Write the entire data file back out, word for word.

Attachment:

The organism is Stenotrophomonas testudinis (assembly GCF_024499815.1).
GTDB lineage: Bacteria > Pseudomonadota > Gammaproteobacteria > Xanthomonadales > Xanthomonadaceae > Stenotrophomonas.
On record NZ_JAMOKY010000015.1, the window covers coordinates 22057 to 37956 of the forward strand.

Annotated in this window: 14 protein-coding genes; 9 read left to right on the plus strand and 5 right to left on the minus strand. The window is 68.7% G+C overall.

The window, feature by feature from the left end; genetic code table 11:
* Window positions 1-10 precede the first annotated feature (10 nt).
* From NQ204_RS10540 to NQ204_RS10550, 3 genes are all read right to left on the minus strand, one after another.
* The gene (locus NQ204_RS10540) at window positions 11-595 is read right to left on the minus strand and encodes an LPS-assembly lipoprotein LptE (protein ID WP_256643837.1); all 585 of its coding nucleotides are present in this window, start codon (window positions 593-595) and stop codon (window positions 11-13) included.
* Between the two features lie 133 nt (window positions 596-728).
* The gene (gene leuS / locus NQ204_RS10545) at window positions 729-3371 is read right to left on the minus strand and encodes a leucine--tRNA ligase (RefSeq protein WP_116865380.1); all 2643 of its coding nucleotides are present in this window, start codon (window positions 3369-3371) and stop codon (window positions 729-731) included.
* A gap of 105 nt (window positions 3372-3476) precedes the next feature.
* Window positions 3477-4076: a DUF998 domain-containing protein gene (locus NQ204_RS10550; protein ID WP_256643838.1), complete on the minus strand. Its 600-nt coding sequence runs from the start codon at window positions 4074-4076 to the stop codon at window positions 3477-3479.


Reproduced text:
The organism is Stenotrophomonas testudinis (assembly GCF_024499815.1).
GTDB lineage: Bacteria > Pseudomonadota > Gammaproteobacteria > Xanthomonadales > Xanthomonadaceae > Stenotrophomonas.
On record NZ_JAMOKY010000015.1, the window covers coordinates 22057 to 37956 of the forward strand.

Annotated in this window: 14 protein-coding genes; 9 read left to right on the plus strand and 5 right to left on the minus strand. The window is 68.7% G+C overall.

The window, feature by feature from the left end; genetic code table 11:
* Window positions 1-10 precede the first annotated feature (10 nt).
* From NQ204_RS10540 to NQ204_RS10550, 3 genes are all read right to left on the minus strand, one after another.
* The gene (locus NQ204_RS10540) at window positions 11-595 is read right to left on the minus strand and encodes an LPS-assembly lipoprotein LptE (protein ID WP_256643837.1); all 585 of its coding nucleotides are present in this window, start codon (window positions 593-595) and stop codon (window positions 11-13) included.
* Between the two features lie 133 nt (window positions 596-728).
* The gene (gene leuS / locus NQ204_RS10545) at window positions 729-3371 is read right to left on the minus strand and encodes a leucine--tRNA ligase (RefSeq protein WP_116865380.1); all 2643 of its coding nucleotides are present in this window, start codon (window positions 3369-3371) and stop codon (window positions 729-731) included.
* A gap of 105 nt (window positions 3372-3476) precedes the next feature.
* Window positions 3477-4076: a DUF998 domain-containing protein gene (locus NQ204_RS10550; protein ID WP_256643838.1), complete on the minus strand. Its 600-nt coding sequence runs from the start codon at window positions 4074-4076 to the stop codon at window positions 3477-3479.